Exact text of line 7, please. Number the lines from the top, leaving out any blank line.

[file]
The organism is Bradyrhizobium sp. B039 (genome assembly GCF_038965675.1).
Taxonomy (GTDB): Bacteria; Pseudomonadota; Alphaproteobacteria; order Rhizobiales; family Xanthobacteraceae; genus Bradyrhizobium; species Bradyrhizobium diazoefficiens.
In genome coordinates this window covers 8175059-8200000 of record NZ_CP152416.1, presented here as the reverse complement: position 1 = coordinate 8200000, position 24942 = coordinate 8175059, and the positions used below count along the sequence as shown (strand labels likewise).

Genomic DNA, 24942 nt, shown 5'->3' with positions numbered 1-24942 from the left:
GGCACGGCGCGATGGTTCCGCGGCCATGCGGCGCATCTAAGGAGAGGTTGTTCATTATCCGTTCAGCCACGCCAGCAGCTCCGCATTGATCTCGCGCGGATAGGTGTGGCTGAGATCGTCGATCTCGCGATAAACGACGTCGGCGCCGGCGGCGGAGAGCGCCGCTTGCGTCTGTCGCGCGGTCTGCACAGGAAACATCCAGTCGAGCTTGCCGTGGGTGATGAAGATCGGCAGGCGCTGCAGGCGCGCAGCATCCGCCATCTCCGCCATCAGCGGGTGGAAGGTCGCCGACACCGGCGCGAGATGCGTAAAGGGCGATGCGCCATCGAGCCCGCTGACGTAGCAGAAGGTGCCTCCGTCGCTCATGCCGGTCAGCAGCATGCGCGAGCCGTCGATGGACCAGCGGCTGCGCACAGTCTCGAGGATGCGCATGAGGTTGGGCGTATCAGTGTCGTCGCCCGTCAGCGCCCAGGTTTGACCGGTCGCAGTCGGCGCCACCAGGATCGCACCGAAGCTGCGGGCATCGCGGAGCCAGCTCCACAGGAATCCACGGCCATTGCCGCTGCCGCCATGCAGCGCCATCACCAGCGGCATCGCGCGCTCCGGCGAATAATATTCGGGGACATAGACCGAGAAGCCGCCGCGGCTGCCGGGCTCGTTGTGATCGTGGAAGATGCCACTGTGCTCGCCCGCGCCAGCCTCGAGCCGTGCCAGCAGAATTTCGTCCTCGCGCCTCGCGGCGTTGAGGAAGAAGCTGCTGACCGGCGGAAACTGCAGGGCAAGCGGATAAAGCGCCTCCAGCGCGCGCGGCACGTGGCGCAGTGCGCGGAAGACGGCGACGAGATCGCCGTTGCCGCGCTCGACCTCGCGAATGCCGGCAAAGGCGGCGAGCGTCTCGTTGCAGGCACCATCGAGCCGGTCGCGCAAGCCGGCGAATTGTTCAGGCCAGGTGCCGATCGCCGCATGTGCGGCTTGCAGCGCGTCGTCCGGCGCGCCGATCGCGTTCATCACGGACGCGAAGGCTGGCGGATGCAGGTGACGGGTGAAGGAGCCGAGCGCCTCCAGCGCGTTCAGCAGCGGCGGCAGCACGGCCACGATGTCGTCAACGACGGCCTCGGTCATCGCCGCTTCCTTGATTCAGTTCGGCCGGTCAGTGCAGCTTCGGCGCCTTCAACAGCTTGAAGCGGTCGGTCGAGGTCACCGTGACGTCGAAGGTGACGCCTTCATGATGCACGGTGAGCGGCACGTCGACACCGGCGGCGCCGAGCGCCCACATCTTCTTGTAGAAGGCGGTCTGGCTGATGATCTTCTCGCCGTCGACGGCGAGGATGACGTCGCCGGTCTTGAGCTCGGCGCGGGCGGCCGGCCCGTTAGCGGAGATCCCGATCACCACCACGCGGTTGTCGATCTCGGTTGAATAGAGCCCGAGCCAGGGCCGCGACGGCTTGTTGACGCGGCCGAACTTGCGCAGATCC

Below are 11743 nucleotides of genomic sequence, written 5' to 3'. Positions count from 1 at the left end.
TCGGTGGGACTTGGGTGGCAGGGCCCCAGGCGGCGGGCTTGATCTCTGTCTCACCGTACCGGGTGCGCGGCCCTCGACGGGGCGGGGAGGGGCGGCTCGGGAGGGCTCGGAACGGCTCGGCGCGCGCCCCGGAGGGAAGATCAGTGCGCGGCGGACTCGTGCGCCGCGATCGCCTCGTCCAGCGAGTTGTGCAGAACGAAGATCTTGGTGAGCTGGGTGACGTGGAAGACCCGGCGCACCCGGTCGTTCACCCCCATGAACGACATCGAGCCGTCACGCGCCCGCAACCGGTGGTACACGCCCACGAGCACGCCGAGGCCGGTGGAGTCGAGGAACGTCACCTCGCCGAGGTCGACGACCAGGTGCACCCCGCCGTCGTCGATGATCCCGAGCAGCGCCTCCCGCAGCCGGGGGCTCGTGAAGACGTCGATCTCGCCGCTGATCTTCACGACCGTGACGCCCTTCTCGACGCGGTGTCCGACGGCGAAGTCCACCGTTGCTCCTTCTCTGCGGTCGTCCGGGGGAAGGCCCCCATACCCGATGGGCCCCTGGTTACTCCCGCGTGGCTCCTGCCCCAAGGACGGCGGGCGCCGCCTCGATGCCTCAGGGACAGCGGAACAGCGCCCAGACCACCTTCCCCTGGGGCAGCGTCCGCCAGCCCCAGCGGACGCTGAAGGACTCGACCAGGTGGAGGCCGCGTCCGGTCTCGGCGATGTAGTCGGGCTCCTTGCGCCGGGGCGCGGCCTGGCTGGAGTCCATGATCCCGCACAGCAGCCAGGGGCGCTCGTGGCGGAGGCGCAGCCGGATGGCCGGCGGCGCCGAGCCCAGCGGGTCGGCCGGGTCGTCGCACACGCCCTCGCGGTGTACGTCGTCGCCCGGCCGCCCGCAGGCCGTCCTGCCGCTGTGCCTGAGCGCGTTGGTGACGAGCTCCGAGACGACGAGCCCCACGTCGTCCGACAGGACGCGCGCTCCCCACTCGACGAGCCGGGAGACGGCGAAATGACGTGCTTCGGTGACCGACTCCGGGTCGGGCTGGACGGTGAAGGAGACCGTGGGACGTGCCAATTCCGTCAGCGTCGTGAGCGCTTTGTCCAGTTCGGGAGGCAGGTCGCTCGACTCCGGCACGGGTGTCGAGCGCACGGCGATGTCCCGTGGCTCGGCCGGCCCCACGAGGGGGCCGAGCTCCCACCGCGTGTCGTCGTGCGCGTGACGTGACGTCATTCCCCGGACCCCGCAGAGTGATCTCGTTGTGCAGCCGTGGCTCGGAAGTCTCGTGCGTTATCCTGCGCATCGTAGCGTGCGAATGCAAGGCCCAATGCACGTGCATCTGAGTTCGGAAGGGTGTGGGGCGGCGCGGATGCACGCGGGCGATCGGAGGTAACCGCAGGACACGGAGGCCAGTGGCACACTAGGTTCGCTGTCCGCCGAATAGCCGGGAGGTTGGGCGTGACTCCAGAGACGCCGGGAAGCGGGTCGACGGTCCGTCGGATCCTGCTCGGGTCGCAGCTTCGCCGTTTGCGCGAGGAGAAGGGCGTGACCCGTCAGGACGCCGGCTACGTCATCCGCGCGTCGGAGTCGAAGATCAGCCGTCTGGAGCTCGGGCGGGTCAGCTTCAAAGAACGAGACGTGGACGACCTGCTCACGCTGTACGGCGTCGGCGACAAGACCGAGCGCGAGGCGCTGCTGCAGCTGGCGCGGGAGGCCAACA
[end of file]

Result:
TCGGTGGGACTTGGGTGGCAGGGCCCCAGGCGGCGGGCTTGATCTCTGTCTCACCGTACCGGGTGCGCGGCCCTCGACGGGGCGGGGAGGGGCGGCTCGGGAGGGCTCGGAACGGCTCGGCGCGCGCCCCGGAGGGAAGATCAGTGCGCGGCGGACTCGTGCGCCGCGATCGCCTCGTCCAGCGAGTTGTGCAGAACGAAGATCTTGGTGAGCTGGGTGACGTGGAAGACCCGGCGCACCCGGTCGTTCACCCCCATGAACGACATCGAGCCGTCACGCGCCCGCAACCGGTGGTACACGCCCACGAGCACGCCGAGGCCGGTGGAGTCGAGGAACGTCACCTCGCCGAGGTCGACGACCAGGTGCACCCCGCCGTCGTCGATGATCCCGAGCAGCGCCTCCCGCAGCCGGGGGCTCGTGAAGACGTCGATCTCGCCGCTGATCTTCACGACCGTGACGCCCTTCTCGACGCGGTGTCCGACGGCGAAGTCCACCGTTGCTCCTTCTCTGCGGTCGTCCGGGGGAAGGCCCCCATACCCGATGGGCCCCTGGTTACTCCCGCGTGGCTCCTGCCCCAAGGACGGCGGGCGCCGCCTCGATGCCTCAGGGACAGCGGAACAGCGCCCAGACCACCTTCCCCTGGGGCAGCGTCCGCCAGCCCCAGCGGACGCTGAAGGACTCGACCAGGTGGAGGCCGCGTCCGGTCTCGGCGATGTAGTCGGGCTCCTTGCGCCGGGGCGCGGCCTGGCTGGAGTCCATGATCCCGCACAGCAGCCAGGGGCGCTCGTGGCGGAGGCGCAGCCGGATGGCCGGCGGCGCCGAGCCCAGCGGGTCGGCCGGGTCGTCGCACACGCCCTCGCGGTGTACGTCGTCGCCCGGCCGCCCGCAGGCCGTCCTGCCGCTGTGCCTGAGCGCGTTGGTGACGAGCTCCGAGACGACGAGCCCCACGTCGTCCGACAGGACGCGCGCTCCCCACTCGACGAGCCGGGAGACGGCGAAATGACGTGCTTCGGTGACCGACTCCGGGTCGGGCTGGACGGTGAAGGAGACCGTGGGACGTGCCAATTCCGTCAGCGTCGTGAGCGCTTTGTCCAGTTCGGGAGGCAGGTCGCTCGACTCCGGCACGGGTGTCGAGCGCACGGCGATGTCCCGTGGCTCGGCCGGCCCCACGAGGGGGCCGAGCTCCCACCGCGTGTCGTCGTGCGCGTGACGTGACGTCATTCCCCGGACCCCGCAGAGTGATCTCGTTGTGCAGCCGTGGCTCGGAAGTCTCGTGCGTTATCCTGCGCATCGTAGCGTGCGAATGCAAGGCCCAATGCACGTGCATCTGAGTTCGGAAGGGTGTGGGGCGGCGCGGATGCACGCGGGCGATCGGAGGTAACCGCAGGACACGGAGGCCAGTGGCACACTAGGTTCGCTGTCCGCCGAATAGCCGGGAGGTTGGGCGTGACTCCAGAGACGCCGGGAAGCGGGTCGACGGTCCGTCGGATCCTGCTCGGGTCGCAGCTTCGCCGTTTGCGCGAGGAGAAGGGCGTGACCCGTCAGGACGCCGGCTACGTCATCCGCGCGTCGGAGTCGAAGATCAGCCGTCTGGAGCTCGGGCGGGTCAGCTTCAAAGAACGAGACGTGGACGACCTGCTCACGCTGTACGGCGTCGGCGACAAGACCGAGCGCGAGGCGCTGCTGCAGCTGGCGCGGGAGGCCAACA